The problem is, that we are wasting so much space on services that do not need to be on the property, specifically the barn area, which spans the prime real estate of Baldwin Avenue in Arcadia. In our modern climate, with the fate of racing hanging by a slender thread, there is no excuse for us to be wasting this premier land. Especially since, in most jurisdictions, we are not racing six or even five days like we used to, and yet horses need care 24 hours a day, 365 days a year. From the barn area, the employee parking lot, and the land that follows to the top of the turf course, the estimated size for the area is probably close to a hundred acres alone. That land is ripe for the development of apartments, condos, restaurants, and shops, all things that can generate a secondary income to subsidize the track, and to make racing more economically viable.

Of course, there will always be the detractors. Naturally, they will point to the failed Caruso deal in 2011, when he was forced to pull out of developing an 825,000 square foot retail mall at Santa Anita. Many people claim that it was because of its historical landmark status that the deal ultimately fell through, but their claims are misguided. Not only did Magna file for bankruptcy during that time, which would have restructured the deal with new terms, but Caruso’s former VP of real estate states, “A struggling economy probably was a significant reason why Caruso cut the project.” This was, after all, in the shadow of the Great Recession. Former City Manager Don Penman confirms that the historical landmark status had nothing to do with the failure of the deal, and in fact, states that “there is immense pressure from the state of California to build more housing.” Jason Kruckeberg, the current assistant City Manager, agrees. “Our hope has always been that some of that 300 acres can be used as mixed-use that could help the track.” It doesn’t sound like the historical landmark designation is very much in the way. It seems our own obstinacy has become our major hurdle.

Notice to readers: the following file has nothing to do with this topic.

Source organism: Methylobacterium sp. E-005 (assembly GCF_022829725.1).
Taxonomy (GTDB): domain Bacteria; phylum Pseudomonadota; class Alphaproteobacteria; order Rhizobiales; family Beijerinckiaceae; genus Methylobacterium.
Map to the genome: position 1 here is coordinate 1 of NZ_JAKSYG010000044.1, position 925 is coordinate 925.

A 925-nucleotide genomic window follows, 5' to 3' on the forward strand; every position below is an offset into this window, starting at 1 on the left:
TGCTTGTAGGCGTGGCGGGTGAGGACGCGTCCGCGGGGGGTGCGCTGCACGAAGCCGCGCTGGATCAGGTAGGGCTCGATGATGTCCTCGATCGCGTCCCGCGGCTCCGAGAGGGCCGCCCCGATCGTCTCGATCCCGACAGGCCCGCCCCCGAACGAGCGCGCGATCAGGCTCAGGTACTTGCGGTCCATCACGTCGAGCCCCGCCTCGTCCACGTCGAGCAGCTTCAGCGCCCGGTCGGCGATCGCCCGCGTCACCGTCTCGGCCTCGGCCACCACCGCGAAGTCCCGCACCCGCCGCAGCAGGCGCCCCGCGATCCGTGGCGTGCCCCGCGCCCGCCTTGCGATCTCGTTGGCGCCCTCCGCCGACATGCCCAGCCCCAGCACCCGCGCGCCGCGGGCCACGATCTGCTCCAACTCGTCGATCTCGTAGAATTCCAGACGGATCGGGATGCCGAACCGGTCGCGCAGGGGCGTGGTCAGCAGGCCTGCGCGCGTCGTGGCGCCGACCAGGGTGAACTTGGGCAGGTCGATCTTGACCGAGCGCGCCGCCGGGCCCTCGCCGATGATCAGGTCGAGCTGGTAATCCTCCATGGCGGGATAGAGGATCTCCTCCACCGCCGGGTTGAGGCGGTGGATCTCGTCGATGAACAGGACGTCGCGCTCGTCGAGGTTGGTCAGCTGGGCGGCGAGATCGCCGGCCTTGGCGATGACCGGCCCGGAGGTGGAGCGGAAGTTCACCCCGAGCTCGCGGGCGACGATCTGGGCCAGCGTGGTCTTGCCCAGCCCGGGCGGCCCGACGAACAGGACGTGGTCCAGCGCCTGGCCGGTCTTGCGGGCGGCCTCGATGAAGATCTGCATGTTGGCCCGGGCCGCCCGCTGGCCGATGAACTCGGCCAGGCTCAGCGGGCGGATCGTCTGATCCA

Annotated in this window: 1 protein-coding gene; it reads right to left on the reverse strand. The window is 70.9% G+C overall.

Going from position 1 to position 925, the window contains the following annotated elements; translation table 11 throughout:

Naturally, the question of a new barn area then comes into play, but there are many solutions that do not take much creativity to adopt. We could house the horses at San Luis Rey, which Stronach already owns, and could be expanded for more stables, but the logistics of a commute between San Diego and Arcadia seems to blunt that proposal. Pomona County Fairgrounds, however, seems to be a more than viable solution. Many of the barns there are still intact, and more can assuredly be built. The old parking lot could easily be renovated for a 7/8th mile track, while the facility would generate revenue for a county that desperately needs it.

This also provides for a new aspect of the racetrack experience. At the track itself, we could build a much smaller receiving barn for the week’s runners. After all, they are the lifeblood of the sport. As Roy put it, this would be “a showcase for the true stars of the show, the thoroughbred horses. What does the public expect to see at the racetrack? Meet their expectations, give them a slice of a high-end Kentucky farm.” These barns, he adds, “can be built to a much higher standard, which supports racing integrity goals.” Each barn would effectively become “a controlled access area, which let’s be frank, it’s not at present.”

This is exactly what Eddie Gregson proposed to do in Sonora, Mexico in the late 80s. At the time, the racing world laughed at him, just as any forward thinker in the ranks of Sears would have been laughed at. But that ridicule now rings as nothing but vacant egotism. Gregson was ahead of his time. Now, it is time that we caught up to our pioneers.

With this new space available at Santa Anita, we would be able to develop a major hub of stores and housing that would bring a wealth of new income to the track. In turn, this would facilitate a dynamic ecosystem through which the track could attract new customers and build an entertainment apparatus to further stimulate that growth. And this goes not just for Santa Anita, but every racetrack in the country. We need to think about divorcing the barn area from the racetrack itself so that we can better monetize the valuable land. In doing so, we can build the culture around the racetrack so that it becomes the star at the center of a vibrant system, not a marooned relic of the past.

We do not have the luxury of time, and our competition is on all sides. Tapping the premier resources at our disposal, while preserving the essential components of the track like the grandstand, seems not only to be a viable solution but a vital catalyst to the sport’s longevity. It is long past time to let go of the pridefulness that has blinded us from the urgency of our current state. We need to act now, or else we will become the Sears of the sporting world. 


Kyle Ferraro